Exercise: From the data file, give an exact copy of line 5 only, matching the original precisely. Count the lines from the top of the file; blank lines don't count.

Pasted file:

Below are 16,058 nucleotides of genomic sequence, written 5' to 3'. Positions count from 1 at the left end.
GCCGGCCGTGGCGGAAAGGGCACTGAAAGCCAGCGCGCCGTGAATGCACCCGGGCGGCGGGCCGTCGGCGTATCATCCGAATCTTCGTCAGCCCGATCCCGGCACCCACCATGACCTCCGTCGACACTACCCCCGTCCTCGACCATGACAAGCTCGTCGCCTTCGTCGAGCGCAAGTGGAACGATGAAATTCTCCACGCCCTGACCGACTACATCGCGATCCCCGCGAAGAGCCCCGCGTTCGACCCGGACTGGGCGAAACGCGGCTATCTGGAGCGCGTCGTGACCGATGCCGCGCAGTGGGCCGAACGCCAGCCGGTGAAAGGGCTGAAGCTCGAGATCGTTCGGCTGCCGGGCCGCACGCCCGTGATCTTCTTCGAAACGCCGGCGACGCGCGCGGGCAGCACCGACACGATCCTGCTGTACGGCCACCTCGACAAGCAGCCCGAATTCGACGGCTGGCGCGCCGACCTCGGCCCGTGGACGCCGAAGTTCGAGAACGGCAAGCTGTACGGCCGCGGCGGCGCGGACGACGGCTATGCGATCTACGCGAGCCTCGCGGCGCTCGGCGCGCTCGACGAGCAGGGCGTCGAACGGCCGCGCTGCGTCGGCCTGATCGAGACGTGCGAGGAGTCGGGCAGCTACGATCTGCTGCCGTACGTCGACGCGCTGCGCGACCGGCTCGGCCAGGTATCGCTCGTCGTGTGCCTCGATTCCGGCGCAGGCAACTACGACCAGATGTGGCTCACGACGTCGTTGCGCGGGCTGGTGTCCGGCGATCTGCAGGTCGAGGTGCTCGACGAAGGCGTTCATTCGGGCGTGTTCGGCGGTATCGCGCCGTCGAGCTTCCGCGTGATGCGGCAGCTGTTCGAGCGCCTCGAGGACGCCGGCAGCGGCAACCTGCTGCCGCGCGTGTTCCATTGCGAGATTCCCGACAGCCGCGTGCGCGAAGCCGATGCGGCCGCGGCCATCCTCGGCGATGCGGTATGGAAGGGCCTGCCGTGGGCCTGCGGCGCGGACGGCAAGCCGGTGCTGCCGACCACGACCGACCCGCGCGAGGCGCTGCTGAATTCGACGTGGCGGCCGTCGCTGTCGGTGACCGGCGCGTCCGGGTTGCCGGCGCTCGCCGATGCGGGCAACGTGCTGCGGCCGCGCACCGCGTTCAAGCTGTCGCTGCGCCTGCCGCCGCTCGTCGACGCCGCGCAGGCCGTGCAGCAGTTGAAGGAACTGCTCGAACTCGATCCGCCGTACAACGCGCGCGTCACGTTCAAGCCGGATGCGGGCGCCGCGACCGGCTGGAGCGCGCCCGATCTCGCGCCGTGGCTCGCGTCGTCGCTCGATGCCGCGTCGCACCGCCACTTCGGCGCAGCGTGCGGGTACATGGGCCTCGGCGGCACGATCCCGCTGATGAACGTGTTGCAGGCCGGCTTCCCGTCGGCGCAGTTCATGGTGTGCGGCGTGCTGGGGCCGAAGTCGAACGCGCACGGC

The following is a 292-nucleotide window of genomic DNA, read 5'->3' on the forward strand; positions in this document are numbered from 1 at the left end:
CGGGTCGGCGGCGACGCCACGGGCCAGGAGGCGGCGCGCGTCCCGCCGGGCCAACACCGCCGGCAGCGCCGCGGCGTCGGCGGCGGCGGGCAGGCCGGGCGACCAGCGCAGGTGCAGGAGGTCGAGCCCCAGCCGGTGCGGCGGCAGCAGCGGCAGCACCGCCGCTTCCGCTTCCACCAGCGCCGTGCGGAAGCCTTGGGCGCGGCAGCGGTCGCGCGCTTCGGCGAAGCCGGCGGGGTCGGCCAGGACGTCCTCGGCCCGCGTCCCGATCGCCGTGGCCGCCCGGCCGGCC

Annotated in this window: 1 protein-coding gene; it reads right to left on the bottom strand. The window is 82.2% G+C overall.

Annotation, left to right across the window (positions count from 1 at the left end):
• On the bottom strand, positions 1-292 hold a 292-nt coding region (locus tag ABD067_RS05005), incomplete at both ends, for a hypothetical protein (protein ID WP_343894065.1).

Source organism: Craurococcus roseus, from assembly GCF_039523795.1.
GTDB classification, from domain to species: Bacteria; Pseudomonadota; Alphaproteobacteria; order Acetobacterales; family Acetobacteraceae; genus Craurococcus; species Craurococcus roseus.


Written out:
Annotated in this window: 1 protein-coding gene; it reads right to left on the bottom strand. The window is 82.2% G+C overall.